The Most Interesting Statistics and Points We Learned From Election 2012


As the election-related coverage dies down, what are the notable take-aways from election 2012? What trends, whether they be in the electoral process, voter turnout and campaigning, or voting technology and media, should we observe? Many signs point to the fact that more and more, politics is becoming a numbers game.

Here are five facts about the election you might have overlooked amidst all the punditry and politics.

The last time this happened were presidents Jefferson, Madison, and Monroe. Is this just an isolated occurrence, or an indication of an increased incumbency advantage for the president? Also noteworthy in this election is that little changed in the House or Senate with respect to balance of power. Does this foreshadow an increased incumbency advantage in Congress, too?

2) This race cost about $6 billion, a $700 million increase from 2008.

Beyond the narrow questions of Citizens United, a broad national discussion must be had regarding possible legal efforts toward capping campaign spending. Despite the exorbitant amounts of money, the candidates only campaigned in 10 states. We can share a sigh of relief that America didn’t experience another Florida circa 2000, but we need to have a serious discussion about our electoral system. It’s a horse-and-buggy system for an internet age.

3) The Obama campaign circa 2008 used innovative tools to identify and target potential voters, as it likely did in 2012.

Speaking of the internet, in 2008 the Obama campaign was able to collect vital information on thousands of potential voters, donors, and volunteers through complex, ground-breaking technology. The campaign was able to accurately identify how different groups of people communicated, being able to literally draw lines on the map and message groups specifically both on the internet and on foot. The campaign knew exactly how much money to spend in any given area and to what end that expenditure would lead. There’s no reason to think this year’s campaign was any less sophisticated.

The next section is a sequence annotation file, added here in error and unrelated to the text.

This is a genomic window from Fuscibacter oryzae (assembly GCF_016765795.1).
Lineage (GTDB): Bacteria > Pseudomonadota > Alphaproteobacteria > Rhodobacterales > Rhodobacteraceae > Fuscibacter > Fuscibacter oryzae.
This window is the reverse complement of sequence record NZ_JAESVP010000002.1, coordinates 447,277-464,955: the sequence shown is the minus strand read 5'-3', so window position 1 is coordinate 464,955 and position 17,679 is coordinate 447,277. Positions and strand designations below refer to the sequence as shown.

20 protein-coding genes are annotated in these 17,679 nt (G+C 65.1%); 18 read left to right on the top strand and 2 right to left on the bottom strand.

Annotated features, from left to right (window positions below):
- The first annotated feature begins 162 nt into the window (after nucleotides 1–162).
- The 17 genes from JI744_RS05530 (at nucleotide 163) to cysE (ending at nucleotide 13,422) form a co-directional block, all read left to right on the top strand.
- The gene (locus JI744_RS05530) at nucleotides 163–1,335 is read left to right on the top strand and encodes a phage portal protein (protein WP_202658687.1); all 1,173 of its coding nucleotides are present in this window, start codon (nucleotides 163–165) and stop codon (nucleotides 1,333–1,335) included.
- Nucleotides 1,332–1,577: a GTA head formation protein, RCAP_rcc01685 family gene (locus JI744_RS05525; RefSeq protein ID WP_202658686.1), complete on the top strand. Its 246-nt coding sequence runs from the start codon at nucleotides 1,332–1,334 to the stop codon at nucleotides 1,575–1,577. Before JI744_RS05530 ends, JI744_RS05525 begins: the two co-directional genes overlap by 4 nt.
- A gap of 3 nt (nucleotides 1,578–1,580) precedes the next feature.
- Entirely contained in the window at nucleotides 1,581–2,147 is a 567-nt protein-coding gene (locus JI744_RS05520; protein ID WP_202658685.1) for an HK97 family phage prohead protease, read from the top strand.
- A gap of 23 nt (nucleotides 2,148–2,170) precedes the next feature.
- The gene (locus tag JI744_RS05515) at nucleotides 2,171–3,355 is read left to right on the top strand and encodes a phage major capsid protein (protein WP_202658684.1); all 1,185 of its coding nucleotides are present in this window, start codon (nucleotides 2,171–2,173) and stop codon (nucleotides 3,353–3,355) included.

4) On the prediction side, Nate Silver and the New York Times missed only one state in 2008 and predicted each state accurately in 2012.

While I don't mean to suggest that Silver's methods are flawless, I do think that the accuracy with which we has been able to understand the past two elections has been impressive. The prospect that our preferences are predictable given certain inputs is important. Politics has been de-mystifying for decades now, and I think the past decade has seen rapid improvement in understand how we work. Politics is indeed becoming a science, not an art.

5) Our better technology and understanding of elections are wonderful.

They allows us to fundamentally understand how we as humans work in society — what drives us, what motivates us, what makes us change our  minds or dig in our heals. While we must remain humble and understand how much we don’t know, technology is improving our ability to understand humankind as the political animal that we are. What was above the doorway to the Oracle of Delphi? Know Thyself.

But what is occurring is that we are failing to change our laws to stay up to date with current realities and understandings. Our Constitutional system is designed to allow for patchwork problem-solving — lest we act too brashly. But this allows law to lag behind reality, which at times becomes problematic. The U.S. Constitution (and our election laws generally) is not a sacred. It was meant to be changed and altered.

In these endeavors, let us be measured, but let us be bold.